New research from Yale University reveals that even before the onset of schizophrenia, irregularities in key brain areas are already present in individuals at higher risk of developing psychosis.
The findings identify a potential marker for the debilitating disease that afflicts 1% of the world’s population and suggest at least a partial explanation for why schizophrenia most typically manifests itself in young adulthood.
The new study, published online August 12 in the journal JAMA Psychiatry, builds on work at Yale that shows schizophrenia is associated with marked alterations in connections between the thalamus, a major relay system in the brain, and the frontal cortex, which is involved in higher-level cognitive functions.
“Up until this study, we did not know whether this pattern was a result of the disease or a potential byproduct of medication or some other factor,” said Alan Anticevic, assistant professor of psychiatry and lead author of the paper. “We show these same abnormalities already exist in people who are at higher risk for developing psychosis.”
Schizophrenia usually develops late in adolescence or early adulthood but is often proceeded by some early warning signs such as mild suspicion, a perception that outside stimuli carry a special personal significance, or hearing a voice calling the individual’s name, said Tyrone Cannon, professor of psychology and senior author of the study.
In chronic schizophrenia, especially if untreated, these symptoms worsen and can become debilitating. It has been unclear exactly what brain mechanisms are responsible for its onset.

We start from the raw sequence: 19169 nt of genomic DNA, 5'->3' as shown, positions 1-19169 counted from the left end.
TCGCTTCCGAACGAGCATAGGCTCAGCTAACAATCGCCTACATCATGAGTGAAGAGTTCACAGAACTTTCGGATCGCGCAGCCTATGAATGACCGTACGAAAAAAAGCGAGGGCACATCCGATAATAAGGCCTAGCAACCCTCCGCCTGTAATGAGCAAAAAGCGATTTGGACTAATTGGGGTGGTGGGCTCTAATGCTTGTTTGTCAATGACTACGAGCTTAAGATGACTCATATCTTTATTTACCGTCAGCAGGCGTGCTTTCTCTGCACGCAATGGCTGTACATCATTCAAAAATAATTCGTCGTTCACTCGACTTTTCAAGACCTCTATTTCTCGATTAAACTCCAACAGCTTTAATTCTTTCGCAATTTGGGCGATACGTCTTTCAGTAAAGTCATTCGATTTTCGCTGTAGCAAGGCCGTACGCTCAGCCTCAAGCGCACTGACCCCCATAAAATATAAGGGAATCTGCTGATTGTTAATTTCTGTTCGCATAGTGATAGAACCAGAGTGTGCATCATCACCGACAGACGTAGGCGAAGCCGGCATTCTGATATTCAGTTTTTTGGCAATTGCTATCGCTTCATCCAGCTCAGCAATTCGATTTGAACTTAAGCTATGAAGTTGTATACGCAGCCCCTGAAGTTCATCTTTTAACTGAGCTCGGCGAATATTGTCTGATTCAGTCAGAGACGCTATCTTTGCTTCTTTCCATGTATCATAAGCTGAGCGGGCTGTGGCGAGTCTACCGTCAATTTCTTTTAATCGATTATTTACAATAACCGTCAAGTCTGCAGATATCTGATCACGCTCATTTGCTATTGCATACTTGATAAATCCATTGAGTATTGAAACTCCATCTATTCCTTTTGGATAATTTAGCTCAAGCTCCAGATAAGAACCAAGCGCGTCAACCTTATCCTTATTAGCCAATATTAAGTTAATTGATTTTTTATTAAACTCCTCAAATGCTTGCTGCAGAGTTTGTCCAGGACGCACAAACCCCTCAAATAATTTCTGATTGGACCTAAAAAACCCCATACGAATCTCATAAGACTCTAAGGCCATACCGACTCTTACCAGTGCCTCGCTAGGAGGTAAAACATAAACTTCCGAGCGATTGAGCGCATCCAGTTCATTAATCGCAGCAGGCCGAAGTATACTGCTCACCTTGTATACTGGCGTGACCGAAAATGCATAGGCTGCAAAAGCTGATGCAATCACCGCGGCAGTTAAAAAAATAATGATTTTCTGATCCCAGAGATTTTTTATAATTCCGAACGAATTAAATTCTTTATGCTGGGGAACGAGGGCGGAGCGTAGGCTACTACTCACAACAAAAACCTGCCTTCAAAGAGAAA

In an international multi-site study, researchers developed whole-brain functional connectivity maps of 243 people who experienced early warning symptoms and 154 healthy subjects, and then followed them for two years. They found a decrease in functional connectivity between the thalamus and prefrontal cortex regions in the at-risk group that was particularly pronounced in those who went on to develop full psychosis. However, the at-risk group also had excess connectivity between thalamus and sensory areas of the brain. This general pattern seen during these early stages of heightened risk resembled the changes seen in more chronic patients.
Cannon said more research needs to be done to definitively link disrupted functional connectivity between the thalamus and frontal cortex as a cause of schizophrenia. However, he noted that the study findings are consistent with the theory that those who develop schizophrenia experience an excessive reduction in synaptic connections between brain cells that normally occur during adolescence.
Reference: “Association of Thalamic Dysconnectivity and Conversion to Psychosis in Youth and Young Adults at Elevated Clinical Risk” by Alan Anticevic, Ph.D.; Kristen Haut, Ph.D.; John D. Murray, Ph.D.; Grega Repovs, Ph.D.; Genevieve J. Yang, BS; Caroline Diehl, BS; Sarah C. McEwen, Ph.D.; Carrie E. Bearden, Ph.D.; Jean Addington, Ph.D.; Bradley Goodyear, Ph.D.; Kristin S. Cadenhead, MD; Heline Mirzakhanian, Ph.D.; Barbara A. Cornblatt, Ph.D., MBA; Doreen Olvet, Ph.D.; Daniel H. Mathalon, MD, Ph.D.; Thomas H. McGlashan, MD; Diana O. Perkins, MD; Aysenil Belger, Ph.D.; Larry J. Seidman, Ph.D.; Ming T. Tsuang, MD, Ph.D., DSc; Theo G. M. van Erp, Ph.D.; Elaine F. Walker, Ph.D.; Stephan Hamann, Ph.D.; Scott W. Woods, MD; Maolin Qiu, Ph.D. and Tyrone D. Cannon, Ph.D., 12 August 2015, JAMA Psychiatry.